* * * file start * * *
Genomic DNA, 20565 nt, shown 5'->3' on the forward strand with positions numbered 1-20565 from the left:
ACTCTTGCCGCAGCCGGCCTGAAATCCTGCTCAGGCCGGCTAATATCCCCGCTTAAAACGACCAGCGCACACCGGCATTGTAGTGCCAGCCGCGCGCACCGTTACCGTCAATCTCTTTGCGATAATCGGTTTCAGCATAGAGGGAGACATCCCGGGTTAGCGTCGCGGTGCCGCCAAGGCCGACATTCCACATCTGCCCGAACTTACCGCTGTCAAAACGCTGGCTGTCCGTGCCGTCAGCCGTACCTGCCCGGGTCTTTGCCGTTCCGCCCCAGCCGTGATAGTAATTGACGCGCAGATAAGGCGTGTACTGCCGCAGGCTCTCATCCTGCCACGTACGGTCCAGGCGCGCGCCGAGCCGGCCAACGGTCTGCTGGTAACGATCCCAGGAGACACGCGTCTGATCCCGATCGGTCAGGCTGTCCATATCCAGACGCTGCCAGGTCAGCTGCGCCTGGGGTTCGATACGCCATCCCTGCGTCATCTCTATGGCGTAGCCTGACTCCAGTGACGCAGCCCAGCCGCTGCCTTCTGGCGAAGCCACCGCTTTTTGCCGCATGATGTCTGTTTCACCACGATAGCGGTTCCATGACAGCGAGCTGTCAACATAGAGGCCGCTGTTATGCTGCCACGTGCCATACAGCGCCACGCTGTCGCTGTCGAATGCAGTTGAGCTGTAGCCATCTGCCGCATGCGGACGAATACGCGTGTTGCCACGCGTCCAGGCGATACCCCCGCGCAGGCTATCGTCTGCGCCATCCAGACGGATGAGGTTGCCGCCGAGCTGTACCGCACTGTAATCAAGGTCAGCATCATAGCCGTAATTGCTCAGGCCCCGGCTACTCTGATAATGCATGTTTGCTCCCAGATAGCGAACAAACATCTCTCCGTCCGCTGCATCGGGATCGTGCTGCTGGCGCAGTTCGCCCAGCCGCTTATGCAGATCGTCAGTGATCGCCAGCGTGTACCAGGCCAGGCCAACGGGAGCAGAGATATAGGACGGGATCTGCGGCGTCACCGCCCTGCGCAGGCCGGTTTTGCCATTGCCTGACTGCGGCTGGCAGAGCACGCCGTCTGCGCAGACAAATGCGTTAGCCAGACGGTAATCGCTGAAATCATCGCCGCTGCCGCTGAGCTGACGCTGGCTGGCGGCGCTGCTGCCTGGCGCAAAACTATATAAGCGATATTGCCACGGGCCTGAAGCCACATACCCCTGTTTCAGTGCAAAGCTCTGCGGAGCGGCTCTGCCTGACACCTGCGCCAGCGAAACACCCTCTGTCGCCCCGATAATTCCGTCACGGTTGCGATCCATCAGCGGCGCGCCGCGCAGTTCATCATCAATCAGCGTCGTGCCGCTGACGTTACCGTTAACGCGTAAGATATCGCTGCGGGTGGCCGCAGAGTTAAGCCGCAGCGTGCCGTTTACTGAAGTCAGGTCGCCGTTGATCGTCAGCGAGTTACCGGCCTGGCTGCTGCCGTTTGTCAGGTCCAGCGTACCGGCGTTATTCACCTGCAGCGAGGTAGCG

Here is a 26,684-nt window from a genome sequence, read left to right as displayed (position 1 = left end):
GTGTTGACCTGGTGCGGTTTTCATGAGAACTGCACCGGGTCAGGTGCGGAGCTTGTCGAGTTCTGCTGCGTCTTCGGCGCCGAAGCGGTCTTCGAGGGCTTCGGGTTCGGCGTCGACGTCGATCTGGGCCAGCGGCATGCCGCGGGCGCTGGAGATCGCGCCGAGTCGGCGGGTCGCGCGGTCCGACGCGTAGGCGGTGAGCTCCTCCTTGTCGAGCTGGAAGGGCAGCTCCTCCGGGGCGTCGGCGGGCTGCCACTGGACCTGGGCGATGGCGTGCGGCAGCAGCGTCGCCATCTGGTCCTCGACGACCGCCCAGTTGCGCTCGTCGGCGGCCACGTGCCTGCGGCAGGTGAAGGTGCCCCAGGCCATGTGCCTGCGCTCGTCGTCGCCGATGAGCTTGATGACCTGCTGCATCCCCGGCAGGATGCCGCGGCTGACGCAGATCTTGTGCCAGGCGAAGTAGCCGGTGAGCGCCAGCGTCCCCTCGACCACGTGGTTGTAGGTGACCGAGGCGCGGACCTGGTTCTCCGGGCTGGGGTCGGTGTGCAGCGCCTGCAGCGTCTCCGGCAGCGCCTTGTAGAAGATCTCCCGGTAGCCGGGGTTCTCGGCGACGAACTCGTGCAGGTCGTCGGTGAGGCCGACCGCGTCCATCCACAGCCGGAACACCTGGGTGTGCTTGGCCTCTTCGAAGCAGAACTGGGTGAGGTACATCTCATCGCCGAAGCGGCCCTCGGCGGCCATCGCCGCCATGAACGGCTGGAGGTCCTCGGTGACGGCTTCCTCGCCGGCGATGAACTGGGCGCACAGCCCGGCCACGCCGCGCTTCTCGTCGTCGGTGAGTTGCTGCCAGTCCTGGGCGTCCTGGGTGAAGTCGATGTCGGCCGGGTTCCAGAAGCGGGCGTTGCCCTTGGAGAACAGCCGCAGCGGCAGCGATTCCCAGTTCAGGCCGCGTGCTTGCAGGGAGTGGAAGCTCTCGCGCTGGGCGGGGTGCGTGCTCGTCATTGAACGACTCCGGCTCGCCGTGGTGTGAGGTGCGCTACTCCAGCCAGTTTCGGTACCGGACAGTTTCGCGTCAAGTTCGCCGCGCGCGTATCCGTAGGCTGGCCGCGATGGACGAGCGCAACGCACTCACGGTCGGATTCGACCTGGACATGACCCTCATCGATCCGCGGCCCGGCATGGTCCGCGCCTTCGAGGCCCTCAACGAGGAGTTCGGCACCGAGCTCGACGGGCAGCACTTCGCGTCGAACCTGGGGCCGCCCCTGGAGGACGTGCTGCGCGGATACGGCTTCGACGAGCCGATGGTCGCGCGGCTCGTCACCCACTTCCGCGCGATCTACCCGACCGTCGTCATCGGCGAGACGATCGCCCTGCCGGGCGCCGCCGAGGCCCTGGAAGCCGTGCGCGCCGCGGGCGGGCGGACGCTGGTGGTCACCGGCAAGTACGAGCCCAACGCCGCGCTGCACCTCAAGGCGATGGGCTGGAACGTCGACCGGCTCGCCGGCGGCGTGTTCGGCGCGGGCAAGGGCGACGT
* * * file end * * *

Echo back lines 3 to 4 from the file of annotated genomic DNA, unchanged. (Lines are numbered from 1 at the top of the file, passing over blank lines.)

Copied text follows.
Here is a 26,684-nt window from a genome sequence, read left to right as displayed (position 1 = left end):
GTGTTGACCTGGTGCGGTTTTCATGAGAACTGCACCGGGTCAGGTGCGGAGCTTGTCGAGTTCTGCTGCGTCTTCGGCGCCGAAGCGGTCTTCGAGGGCTTCGGGTTCGGCGTCGACGTCGATCTGGGCCAGCGGCATGCCGCGGGCGCTGGAGATCGCGCCGAGTCGGCGGGTCGCGCGGTCCGACGCGTAGGCGGTGAGCTCCTCCTTGTCGAGCTGGAAGGGCAGCTCCTCCGGGGCGTCGGCGGGCTGCCACTGGACCTGGGCGATGGCGTGCGGCAGCAGCGTCGCCATCTGGTCCTCGACGACCGCCCAGTTGCGCTCGTCGGCGGCCACGTGCCTGCGGCAGGTGAAGGTGCCCCAGGCCATGTGCCTGCGCTCGTCGTCGCCGATGAGCTTGATGACCTGCTGCATCCCCGGCAGGATGCCGCGGCTGACGCAGATCTTGTGCCAGGCGAAGTAGCCGGTGAGCGCCAGCGTCCCCTCGACCACGTGGTTGTAGGTGACCGAGGCGCGGACCTGGTTCTCCGGGCTGGGGTCGGTGTGCAGCGCCTGCAGCGTCTCCGGCAGCGCCTTGTAGAAGATCTCCCGGTAGCCGGGGTTCTCGGCGACGAACTCGTGCAGGTCGTCGGTGAGGCCGACCGCGTCCATCCACAGCCGGAACACCTGGGTGTGCTTGGCCTCTTCGAAGCAGAACTGGGTGAGGTACATCTCATCGCCGAAGCGGCCCTCGGCGGCCATCGCCGCCATGAACGGCTGGAGGTCCTCGGTGACGGCTTCCTCGCCGGCGATGAACTGGGCGCACAGCCCGGCCACGCCGCGCTTCTCGTCGTCGGTGAGTTGCTGCCAGTCCTGGGCGTCCTGGGTGAAGTCGATGTCGGCCGGGTTCCAGAAGCGGGCGTTGCCCTTGGAGAACAGCCGCAGCGGCAGCGATTCCCAGTTCAGGCCGCGTGCTTGCAGGGAGTGGAAGCTCTCGCGCTGGGCGGGGTGCGTGCTCGTCATTGAACGACTCCGGCTCGCCGTGGTGTGAGGTGCGCTACTCCAGCCAGTTTCGGTACCGGACAGTTTCGCGTCAAGTTCGCCGCGCGCGTATCCGTAGGCTGGCCGCGATGGACGAGCGCAACGCACTCACGGTCGGATTCGACCTGGACATGACCCTCATCGATCCGCGGCCCGGCATGGTCCGCGCCTTCGAGGCCCTCAACGAGGAGTTCGGCACCGAGCTCGACGGGCAGCACTTCGCGTCGAACCTGGGGCCGCCCCTGGAGGACGTGCTGCGCGGATACGGCTTCGACGAGCCGATGGTCGCGCGGCTCGTCACCCACTTCCGCGCGATCTACCCGACCGTCGTCATCGGCGAGACGATCGCCCTGCCGGGCGCCGCCGAGGCCCTGGAAGCCGTGCGCGCCGCGGGCGGGCGGACGCTGGTGGTCACCGGCAAGTACGAGCCCAACGCCGCGCTGCACCTCAAGGCGATGGGCTGGAACGTCGACCGGCTCGCCGGCGGCGTGTTCGGCGCGGGCAAGGGCGACGT